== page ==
Bale feeders Allan Stark has a pet peeve. He has a problem with fed hay getting on the ground. He explains how it is detrimental for the feedlot or pasture, how it might promote disease among horses and how the bales act as a wick to absorb moisture into the bale to cause premature spoilage.
To alleviate the problem, the Sanborn, MN, ironworker designed bale feeders that keep hay dry, clean, healthy and unspoiled. He makes one for square bales and two for round bales. He even built one with a special trailer rig for a moveable feast. "Most animals can reach over the top of these feeders," Stark says. "I think they prefer their hay that way. And we get more out of a bale if we keep it off the ground and dry." Contact SM Iron and Sales, Dept. FIN, 13219 U.S. Hwy. 71, Sanborn, MN 56083, 800/533-5326 or circle 203.
PTO shaft remover Bruce Wilson tells how he went to his local dealer to buy a device that would remove the PTO shaft on his tractor. When he learned that no such tool had been invented, he went home and sat at his kitchen table to engineer the gizmo. What he came up with is a wrench comprised of three pairs of different-sized forks and a large C-clamp.
To remove a frozen PTO shaft, you attach two pairs of the forks to the C-clamp and attach the C-clamp to the shaft. With each crank of the clamp, the forks come together and widen, creating a spreading action. The forks force the PTO off, and you haven't even lit the cutting torch. Wilson says his wrench also can be used for removing frozen combine sprockets and bearings, tie rods or any other part stuck on a machine.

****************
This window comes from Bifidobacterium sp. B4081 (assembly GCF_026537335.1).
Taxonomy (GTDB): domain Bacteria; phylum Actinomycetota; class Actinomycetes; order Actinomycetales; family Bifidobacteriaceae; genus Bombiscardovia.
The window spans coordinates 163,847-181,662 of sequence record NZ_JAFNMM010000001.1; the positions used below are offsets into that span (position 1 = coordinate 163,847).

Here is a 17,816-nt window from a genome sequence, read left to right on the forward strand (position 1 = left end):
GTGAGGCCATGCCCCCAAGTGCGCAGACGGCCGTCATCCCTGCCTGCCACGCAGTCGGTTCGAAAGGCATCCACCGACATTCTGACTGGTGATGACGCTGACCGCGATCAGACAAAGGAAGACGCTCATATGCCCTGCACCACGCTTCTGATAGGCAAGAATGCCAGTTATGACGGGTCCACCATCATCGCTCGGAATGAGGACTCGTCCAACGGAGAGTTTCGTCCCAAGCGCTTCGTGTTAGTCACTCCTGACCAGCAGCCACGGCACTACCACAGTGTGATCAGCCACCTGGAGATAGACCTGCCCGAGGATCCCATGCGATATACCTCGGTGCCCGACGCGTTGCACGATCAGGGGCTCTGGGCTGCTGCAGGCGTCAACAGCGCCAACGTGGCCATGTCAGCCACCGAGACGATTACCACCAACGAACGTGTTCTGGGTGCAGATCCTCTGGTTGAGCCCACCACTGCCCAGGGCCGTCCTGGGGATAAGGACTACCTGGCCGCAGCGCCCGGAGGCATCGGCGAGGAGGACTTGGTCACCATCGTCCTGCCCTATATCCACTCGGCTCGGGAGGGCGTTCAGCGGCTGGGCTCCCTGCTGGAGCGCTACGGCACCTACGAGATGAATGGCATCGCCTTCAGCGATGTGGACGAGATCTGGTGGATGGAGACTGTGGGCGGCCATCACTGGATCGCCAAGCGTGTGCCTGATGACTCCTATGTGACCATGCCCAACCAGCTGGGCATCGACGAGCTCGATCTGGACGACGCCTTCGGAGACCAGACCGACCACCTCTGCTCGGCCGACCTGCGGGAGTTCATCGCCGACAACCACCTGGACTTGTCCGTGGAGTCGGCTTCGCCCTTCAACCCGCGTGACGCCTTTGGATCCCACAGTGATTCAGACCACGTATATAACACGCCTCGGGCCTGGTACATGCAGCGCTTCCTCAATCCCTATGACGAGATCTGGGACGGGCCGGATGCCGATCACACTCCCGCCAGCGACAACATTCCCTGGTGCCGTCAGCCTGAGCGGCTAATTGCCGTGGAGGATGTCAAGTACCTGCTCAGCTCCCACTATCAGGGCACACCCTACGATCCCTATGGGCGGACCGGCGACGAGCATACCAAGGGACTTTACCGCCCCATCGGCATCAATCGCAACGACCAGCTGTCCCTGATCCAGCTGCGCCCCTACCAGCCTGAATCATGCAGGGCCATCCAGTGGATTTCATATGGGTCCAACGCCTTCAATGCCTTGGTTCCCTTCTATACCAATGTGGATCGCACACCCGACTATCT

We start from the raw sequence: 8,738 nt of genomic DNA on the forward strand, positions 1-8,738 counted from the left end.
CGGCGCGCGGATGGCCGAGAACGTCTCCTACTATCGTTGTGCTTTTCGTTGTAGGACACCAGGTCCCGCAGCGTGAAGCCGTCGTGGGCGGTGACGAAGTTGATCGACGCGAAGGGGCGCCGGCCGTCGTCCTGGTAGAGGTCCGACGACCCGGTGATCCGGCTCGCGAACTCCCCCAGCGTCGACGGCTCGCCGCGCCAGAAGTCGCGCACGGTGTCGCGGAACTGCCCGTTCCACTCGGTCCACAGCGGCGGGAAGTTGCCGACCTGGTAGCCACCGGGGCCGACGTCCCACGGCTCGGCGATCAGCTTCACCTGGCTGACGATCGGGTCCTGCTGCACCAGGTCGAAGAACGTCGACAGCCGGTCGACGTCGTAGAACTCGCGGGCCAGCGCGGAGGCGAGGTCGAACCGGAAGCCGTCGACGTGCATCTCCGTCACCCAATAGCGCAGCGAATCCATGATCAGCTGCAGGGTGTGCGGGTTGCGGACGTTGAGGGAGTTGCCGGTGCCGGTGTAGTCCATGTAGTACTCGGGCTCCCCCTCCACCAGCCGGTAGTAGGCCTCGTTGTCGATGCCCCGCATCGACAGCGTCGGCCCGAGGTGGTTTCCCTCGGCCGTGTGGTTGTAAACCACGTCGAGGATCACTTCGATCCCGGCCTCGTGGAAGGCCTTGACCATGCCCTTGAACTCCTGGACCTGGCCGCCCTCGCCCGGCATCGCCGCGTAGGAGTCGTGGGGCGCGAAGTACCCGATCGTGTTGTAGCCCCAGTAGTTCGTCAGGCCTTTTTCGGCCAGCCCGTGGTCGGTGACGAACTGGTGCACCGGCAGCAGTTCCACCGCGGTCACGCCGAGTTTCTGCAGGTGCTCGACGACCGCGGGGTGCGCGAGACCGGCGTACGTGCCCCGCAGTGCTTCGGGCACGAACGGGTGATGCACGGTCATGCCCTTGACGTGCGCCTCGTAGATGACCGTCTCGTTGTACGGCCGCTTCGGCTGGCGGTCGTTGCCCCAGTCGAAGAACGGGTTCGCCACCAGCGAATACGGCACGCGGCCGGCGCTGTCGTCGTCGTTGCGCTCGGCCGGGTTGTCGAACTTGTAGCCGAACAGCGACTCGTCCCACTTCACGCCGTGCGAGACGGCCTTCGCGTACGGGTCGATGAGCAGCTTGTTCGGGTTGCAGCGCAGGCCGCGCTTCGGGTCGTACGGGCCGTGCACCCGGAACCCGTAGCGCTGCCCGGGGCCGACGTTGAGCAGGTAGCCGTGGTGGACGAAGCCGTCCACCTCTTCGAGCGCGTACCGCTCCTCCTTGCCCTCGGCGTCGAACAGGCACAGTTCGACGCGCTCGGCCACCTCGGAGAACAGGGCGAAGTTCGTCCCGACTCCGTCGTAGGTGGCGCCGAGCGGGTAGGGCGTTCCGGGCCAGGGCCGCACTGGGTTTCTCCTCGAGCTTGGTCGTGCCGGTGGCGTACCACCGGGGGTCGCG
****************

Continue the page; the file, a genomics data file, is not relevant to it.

The wrench comes in a steel carrying case. Included are three sets of forks for removal of a variety of parts. Price: $89. Contact PTO Shaft Remover, Dept. FIN, 1739 Bach Grove Rd., Webster City, IA 50595, 515/543-5211 or circle 204.
Jack for all lifts Bruce Hawkins' Jack Mate is a checkmate invention: Just when you're about to point out something Hawkins might have overlooked, boom, he's explaining it. The Jack Mate has wheels. It has a side deck. It has a front deck. It has two fine-tuning devices, including one at the very top. You can lean it this way and that, and you can lift from either side of the jack. You can wheel it around like a skinny dolly with a special pin that keeps the contraption from falling apart.
Hawkins claims that this jack will "fit just right." The jack ratchets seven-eighths of an inch, but its fine-tuning devices allow you to adjust it with a wrench to any desired level. "This is a jack for all lifts," Hawkins boasts.
Contact Circle H Industries, Dept. FIN, 7882 E. Hwy. 92, Hereford, AZ 85615-9478, 520/366-5540 or circle 201.
Post hole digger Jeff Vaughter claims that his post hole digger is not your father's auger-style digger. And he dug a hole to prove it.
With most of those pivot-clam diggers, you typically have a hole about 2 ft. wide at the top and 6 in. wide at the bottom of a 4-ft. hole. That's due to all the room you need to close the clams on a spade full of dirt. "What if you were right next to a building, or a hunk of concrete, and you can't get that extra width you need?" Vaughter asks.
Then he points to a hole he dug on the high school campus, one that is as straight and narrow as can be. "I dug that hole using the Hole Deal," he says.
The Hole Deal has three basic parts, each used twice. "With these three parts, as you pull the handle in, the clam pulls together," Vaughter explains.
Because there is no tapering of the hole, the amount of soil removed is minimal, saving time and effort. If the post is being cemented in, the straight sides of the hole need no forming. Contact Hole Deal, Dept. FIN, 418 W. Cedar St., Stevens Point, WI 54481, 715/341-4315 or circle 206.